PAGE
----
Butler is actually a career 34.6% three-point shooter from deep across 80 playoff games. He was at 37.3% in his first 43 postseason contests, all of which preceded his time with both the Sixers and Heat.

Generally, since becoming an All-Star in 2013-14, he’s been a quality playoff performer outside of a first-round series with the Wolves vs. the Houston Rockets in 2017-18 (though he had just returned from meniscus surgery, and at the time he injured his knee, the Wolves were fourth in the Western Conference).

And then, last season, all final four teams left from the Bubble — the Heat, Lakers, Celtics and Denver Nuggets — all flamed out in the playoffs. (Maybe having only seven weeks between the NBA Finals and training camp, or nine in the case of the Celtics and Nuggets, had something to do with it.)

So should Butler need to be Allan Houston, Jason Kapono, Anthony Morrow or, hell, Duncan Robinson or Tyler Herro from three? Nah. But if he’s making, say, 30-to-33%, it’s a potential game-changer for the Heat amid this championship chase.

Lately, what the Heat have been doing since... that whole thing... is not simply starting Max Strus over Robinson, but subbing off Butler for Herro first, then bringing in Butler for PJ Tucker at the 4 around other shooters in the lineup. Butler will, by default, be given the chance to shoot since he’s sharing court time with guys like Herro, Robinson, Kyle Lowry, Strus or Gabe Vincent in this instance — often three of them at a time.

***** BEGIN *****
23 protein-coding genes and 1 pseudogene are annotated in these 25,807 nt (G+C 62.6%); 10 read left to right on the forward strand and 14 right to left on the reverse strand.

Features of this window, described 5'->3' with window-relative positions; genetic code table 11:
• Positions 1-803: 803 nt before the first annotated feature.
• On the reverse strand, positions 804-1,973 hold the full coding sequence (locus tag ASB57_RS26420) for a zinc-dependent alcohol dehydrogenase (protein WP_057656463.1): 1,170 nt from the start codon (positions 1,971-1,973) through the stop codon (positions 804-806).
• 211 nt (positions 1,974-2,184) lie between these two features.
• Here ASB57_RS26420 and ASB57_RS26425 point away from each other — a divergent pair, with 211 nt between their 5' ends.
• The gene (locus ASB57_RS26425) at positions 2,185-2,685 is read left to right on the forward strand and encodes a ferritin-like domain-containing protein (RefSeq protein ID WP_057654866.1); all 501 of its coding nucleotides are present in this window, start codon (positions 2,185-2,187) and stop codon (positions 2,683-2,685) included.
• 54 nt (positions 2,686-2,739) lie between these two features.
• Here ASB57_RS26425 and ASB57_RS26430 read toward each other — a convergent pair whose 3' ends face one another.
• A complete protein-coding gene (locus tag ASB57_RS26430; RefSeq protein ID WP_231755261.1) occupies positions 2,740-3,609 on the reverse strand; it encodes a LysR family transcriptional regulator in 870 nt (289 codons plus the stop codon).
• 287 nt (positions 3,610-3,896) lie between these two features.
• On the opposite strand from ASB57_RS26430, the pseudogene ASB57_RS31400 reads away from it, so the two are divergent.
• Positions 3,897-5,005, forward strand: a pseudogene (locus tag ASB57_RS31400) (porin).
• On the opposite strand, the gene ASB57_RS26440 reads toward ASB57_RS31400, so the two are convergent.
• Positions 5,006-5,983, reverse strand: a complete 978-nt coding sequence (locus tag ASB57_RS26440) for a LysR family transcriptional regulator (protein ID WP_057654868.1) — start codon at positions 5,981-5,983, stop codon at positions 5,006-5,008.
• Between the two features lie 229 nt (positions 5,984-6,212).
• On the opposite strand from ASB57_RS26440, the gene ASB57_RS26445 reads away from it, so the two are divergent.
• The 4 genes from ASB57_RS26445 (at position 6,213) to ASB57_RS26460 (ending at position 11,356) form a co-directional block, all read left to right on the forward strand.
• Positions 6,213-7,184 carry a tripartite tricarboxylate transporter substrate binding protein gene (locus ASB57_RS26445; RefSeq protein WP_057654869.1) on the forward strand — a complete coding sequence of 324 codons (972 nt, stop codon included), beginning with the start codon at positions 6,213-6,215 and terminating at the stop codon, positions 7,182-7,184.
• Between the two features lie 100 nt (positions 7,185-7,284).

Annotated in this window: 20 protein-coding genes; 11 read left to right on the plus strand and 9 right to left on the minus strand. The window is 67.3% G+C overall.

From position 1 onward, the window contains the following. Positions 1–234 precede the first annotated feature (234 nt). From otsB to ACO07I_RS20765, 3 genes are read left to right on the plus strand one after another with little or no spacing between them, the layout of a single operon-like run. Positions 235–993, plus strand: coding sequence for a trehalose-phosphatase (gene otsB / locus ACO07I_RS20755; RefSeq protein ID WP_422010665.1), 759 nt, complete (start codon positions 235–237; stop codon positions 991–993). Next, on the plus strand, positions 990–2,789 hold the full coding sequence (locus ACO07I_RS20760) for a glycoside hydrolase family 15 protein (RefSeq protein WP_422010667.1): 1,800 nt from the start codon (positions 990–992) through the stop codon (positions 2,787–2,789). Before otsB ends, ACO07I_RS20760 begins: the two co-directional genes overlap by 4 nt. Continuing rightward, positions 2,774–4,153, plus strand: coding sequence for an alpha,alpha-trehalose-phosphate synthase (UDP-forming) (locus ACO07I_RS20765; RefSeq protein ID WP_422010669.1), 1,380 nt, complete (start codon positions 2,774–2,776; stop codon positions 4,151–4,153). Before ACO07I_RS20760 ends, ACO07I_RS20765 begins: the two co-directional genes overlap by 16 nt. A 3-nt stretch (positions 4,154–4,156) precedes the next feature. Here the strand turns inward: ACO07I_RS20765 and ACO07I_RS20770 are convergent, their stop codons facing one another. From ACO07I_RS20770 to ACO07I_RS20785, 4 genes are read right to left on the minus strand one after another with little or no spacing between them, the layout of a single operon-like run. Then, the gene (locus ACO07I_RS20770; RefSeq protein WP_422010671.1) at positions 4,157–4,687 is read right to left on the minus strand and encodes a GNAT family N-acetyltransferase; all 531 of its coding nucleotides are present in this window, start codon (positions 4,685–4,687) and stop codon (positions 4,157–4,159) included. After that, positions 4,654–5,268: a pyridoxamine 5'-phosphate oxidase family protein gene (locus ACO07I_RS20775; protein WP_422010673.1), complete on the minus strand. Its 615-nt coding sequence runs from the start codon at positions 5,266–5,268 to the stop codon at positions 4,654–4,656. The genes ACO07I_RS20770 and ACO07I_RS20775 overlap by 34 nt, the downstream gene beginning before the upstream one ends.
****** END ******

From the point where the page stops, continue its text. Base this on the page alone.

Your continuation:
Teams will live with Butler’s threes, but if he makes them pay enough to where they have to think about guarding him a half-step closer, that slight of a threat will provide lanes to find teammates open for corner threes via drive-and-kicks. It could also open things up for Butler himself as a driver who provides rim pressure, and can do so with more space. In addition, it helps Bam Adebayo, who theoretically would have more room to operate around the rim — as a screen-and-roller, in the mid-range area, as an off-ball screener, or as whatever you want (except a three-point shooter; one day, maybe).

Butler's ability to drill threes is a good tool to have. It's not one you should need to rely on, but a sneaky weapon that could spark other productive offensive actions to defensive reactions as a result, so long as the threat of him actually hitting one or two is legitimately there.

And lately, it has been.